Alice Herz-Sommer making her début in 1924. Photograph: Droemer Publishing
The recent passing of the oldest known survivor of the Holocaust, Alice Herz-Sommer, who has died aged 110, is the subject of Oscar-nominated film The Lady in Number 6. The character of this amazing woman never ceases to amaze anyone who came in contact with her. Alice had a forgiving heart, and her optimism saw her through hell during the holocaust.
The book, ‘A Garden of Eden in Hell’ tells the story of Alice’s life, we were able to peep into the life of an optimist, a woman who famously said she bears no grudge, in spite of all she went through; losing her mother and husband in horrendous circumstances, Alice forgave, seeking succour through music and filling her days with love.
Alice was born in 1903 in Prague, into a prosperous, cultured and musical Moravian family. Her mother had been a childhood friend of the composer Gustav Mahler, and Alice remembered the première of his second symphony when she was about eight. She also vividly recalled another family friend, “Uncle Franz”, the author Franz Kafka.
Her talent was recognised when she was only five, and she had lessons with Conrad Ansorge, who had been a pupil of Franz Liszt (“as a pianist, extraordinary, as a teacher, not so good”, she told the Guardian).
By her mid-teens she herself was teaching and touring as a pianist. She married her musician husband, Leopold Sommer, a fortnight after meeting him in 1931, and they had one son, Raphael, who became a concert cellist.
In an interview with the Guardian a few years after she reluctantly gave up daily swims at the age of 97, she recalled that the three were allowed to stay on in their flat, with Nazi neighbours on every side, for some time after Hitler invaded Czechoslovakia and most of the Jews of Prague were sent to a ghetto. Then in 1943 the inevitable order came: they were sent to Theresienstadt.
“The evening before this we were sitting in our flat. I put off the light because I wanted my child to sleep for the last time in his bed. Now came my Czech friends: they came and they took the remaining pictures, carpets, even furniture. They didn’t say anything; we were dead for them, I believe. And at the last moment the Nazi came – his name was Hermann – with his wife. They bought biscuits and he said, ‘Mrs Sommer, I hope you come back with your family. I don’t know what to say to you. I enjoyed your playing – such wonderful things, I thank you.’ The Nazi was the most human of all.”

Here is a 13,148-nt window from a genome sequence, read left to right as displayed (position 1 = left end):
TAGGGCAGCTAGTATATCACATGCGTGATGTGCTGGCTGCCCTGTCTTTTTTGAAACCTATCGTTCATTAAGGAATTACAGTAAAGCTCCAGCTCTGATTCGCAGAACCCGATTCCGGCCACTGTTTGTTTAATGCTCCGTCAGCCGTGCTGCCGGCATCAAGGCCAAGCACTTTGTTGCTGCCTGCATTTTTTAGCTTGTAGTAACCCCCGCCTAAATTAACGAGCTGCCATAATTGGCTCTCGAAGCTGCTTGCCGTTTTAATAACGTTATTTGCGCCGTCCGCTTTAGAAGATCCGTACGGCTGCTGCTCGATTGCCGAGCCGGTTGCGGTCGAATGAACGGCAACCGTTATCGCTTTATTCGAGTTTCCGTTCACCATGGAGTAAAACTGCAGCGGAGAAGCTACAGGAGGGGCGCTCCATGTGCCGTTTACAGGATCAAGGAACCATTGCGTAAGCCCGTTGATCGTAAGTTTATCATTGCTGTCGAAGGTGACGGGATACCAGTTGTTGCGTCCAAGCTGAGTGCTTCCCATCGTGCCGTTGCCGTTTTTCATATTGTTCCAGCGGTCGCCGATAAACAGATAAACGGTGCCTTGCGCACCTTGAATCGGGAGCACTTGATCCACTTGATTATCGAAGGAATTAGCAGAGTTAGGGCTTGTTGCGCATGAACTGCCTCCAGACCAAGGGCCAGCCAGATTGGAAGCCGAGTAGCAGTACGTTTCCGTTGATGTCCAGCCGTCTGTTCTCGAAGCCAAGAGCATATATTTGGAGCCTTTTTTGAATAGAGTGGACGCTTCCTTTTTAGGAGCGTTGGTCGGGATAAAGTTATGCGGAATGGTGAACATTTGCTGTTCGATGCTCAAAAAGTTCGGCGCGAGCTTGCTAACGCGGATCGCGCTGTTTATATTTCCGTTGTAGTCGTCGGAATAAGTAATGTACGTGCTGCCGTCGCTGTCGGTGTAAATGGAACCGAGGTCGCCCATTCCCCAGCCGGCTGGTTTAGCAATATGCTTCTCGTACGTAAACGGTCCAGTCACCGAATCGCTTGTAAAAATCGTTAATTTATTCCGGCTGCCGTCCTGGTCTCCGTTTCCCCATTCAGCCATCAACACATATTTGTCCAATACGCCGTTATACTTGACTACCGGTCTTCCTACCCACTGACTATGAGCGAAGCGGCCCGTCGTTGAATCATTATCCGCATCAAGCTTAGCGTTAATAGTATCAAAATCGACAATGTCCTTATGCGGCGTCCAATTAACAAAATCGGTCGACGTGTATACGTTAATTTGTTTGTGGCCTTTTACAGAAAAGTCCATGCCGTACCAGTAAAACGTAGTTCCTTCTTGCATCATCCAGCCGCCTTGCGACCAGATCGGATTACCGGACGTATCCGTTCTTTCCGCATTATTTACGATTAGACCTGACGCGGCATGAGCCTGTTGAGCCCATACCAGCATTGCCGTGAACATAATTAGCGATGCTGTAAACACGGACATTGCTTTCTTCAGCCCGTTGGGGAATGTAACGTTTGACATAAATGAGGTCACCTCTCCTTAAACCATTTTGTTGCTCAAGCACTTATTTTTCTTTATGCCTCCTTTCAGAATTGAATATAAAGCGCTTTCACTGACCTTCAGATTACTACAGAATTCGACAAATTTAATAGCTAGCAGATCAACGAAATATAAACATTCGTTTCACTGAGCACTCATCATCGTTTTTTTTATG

In another interview she recalled asking: “If they have an orchestra in Terezin, how bad can it be?” Despite being run as a show camp to impress visitors including the Red Cross, almost 35,000 prisoners died there, including her mother. Alice’s music saved her life: she became a member of the camp orchestra, and played in more than 150 concerts, including special performances for the Red Cross inspectors. Her husband died soon after being moved to Auschwitz and then Dachau in 1944, but her son, who also performed in children’s operas, was among 130 survivors of 15,000 children sent to the camp.
In another interview she recalled: “We performed in the council hall before an audience of 150 old, hopeless, sick and hungry people. They lived for the music. It was like food to them. If they hadn’t come they would have died long before. As we would have.”
Alice lived alone in a small flat in London. For years, she swam every day and attended philosophy classes three days each week – walking to both. She attributed her longevity to two things: her optimism and music. “The life of a musician is a privilege. Of this I am sure, because, from the morning to the evening and from the evening to the morning, the musician is occupied with the most beautiful thing coming from mankind – music.”
In an interview with the Israeli newspaper Haaretz, when she was 106, she was full of joy and gratitude: “What I have learned, at my advanced age, is to be grateful that we have a nice life. There is electricity, cars, telegraph, telephone, internet. We also have hot water all day long. We live like kings. I even got used to the bad weather in London.”
Asked what she had learned in her long life, she would reply: “To know the difference between what is important and what is not important.” Her optimism was tempered by only one thing: “I am an optimist in all things except one. People don’t learn, they don’t learn.”
After the war she lived for many years in Israel, teaching and performing, but moved to London in 1986 with her son and his family. He died in 2001 while on a concert tour, aged 65.
Alice’s grandson, Ariel Sommer, said she died peacefully on Sunday morning – only two days after she was admitted to hospital – with her family by her bedside.
Alice is survived by two grandsons, David and Ariel Sommer.
• Alice Herz-Sommer, pianist, born 26 November 1903; died 23 February 2014.
Some parts of this article was originally written by Maev Kennedy of The Guardian.
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